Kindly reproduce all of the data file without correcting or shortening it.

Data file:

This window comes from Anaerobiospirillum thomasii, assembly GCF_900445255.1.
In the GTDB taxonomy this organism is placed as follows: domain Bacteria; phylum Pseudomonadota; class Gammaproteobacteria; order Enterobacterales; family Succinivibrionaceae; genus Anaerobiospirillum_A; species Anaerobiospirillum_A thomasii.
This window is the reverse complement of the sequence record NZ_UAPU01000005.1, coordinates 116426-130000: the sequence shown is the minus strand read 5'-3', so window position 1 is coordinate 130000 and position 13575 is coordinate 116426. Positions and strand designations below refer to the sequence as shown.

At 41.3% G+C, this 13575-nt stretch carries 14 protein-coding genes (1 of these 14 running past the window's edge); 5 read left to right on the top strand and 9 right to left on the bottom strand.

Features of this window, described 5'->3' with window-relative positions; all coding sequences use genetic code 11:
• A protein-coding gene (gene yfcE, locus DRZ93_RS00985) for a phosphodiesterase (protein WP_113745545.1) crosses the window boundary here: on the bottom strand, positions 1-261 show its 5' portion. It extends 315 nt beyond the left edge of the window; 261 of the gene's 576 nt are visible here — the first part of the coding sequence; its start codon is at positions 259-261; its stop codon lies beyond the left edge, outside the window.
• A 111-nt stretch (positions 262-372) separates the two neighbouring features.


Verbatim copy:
This window comes from Anaerobiospirillum thomasii, assembly GCF_900445255.1.
In the GTDB taxonomy this organism is placed as follows: domain Bacteria; phylum Pseudomonadota; class Gammaproteobacteria; order Enterobacterales; family Succinivibrionaceae; genus Anaerobiospirillum_A; species Anaerobiospirillum_A thomasii.
This window is the reverse complement of the sequence record NZ_UAPU01000005.1, coordinates 116426-130000: the sequence shown is the minus strand read 5'-3', so window position 1 is coordinate 130000 and position 13575 is coordinate 116426. Positions and strand designations below refer to the sequence as shown.

At 41.3% G+C, this 13575-nt stretch carries 14 protein-coding genes (1 of these 14 running past the window's edge); 5 read left to right on the top strand and 9 right to left on the bottom strand.

Features of this window, described 5'->3' with window-relative positions; all coding sequences use genetic code 11:
• A protein-coding gene (gene yfcE, locus DRZ93_RS00985) for a phosphodiesterase (protein WP_113745545.1) crosses the window boundary here: on the bottom strand, positions 1-261 show its 5' portion. It extends 315 nt beyond the left edge of the window; 261 of the gene's 576 nt are visible here — the first part of the coding sequence; its start codon is at positions 259-261; its stop codon lies beyond the left edge, outside the window.
• A 111-nt stretch (positions 262-372) separates the two neighbouring features.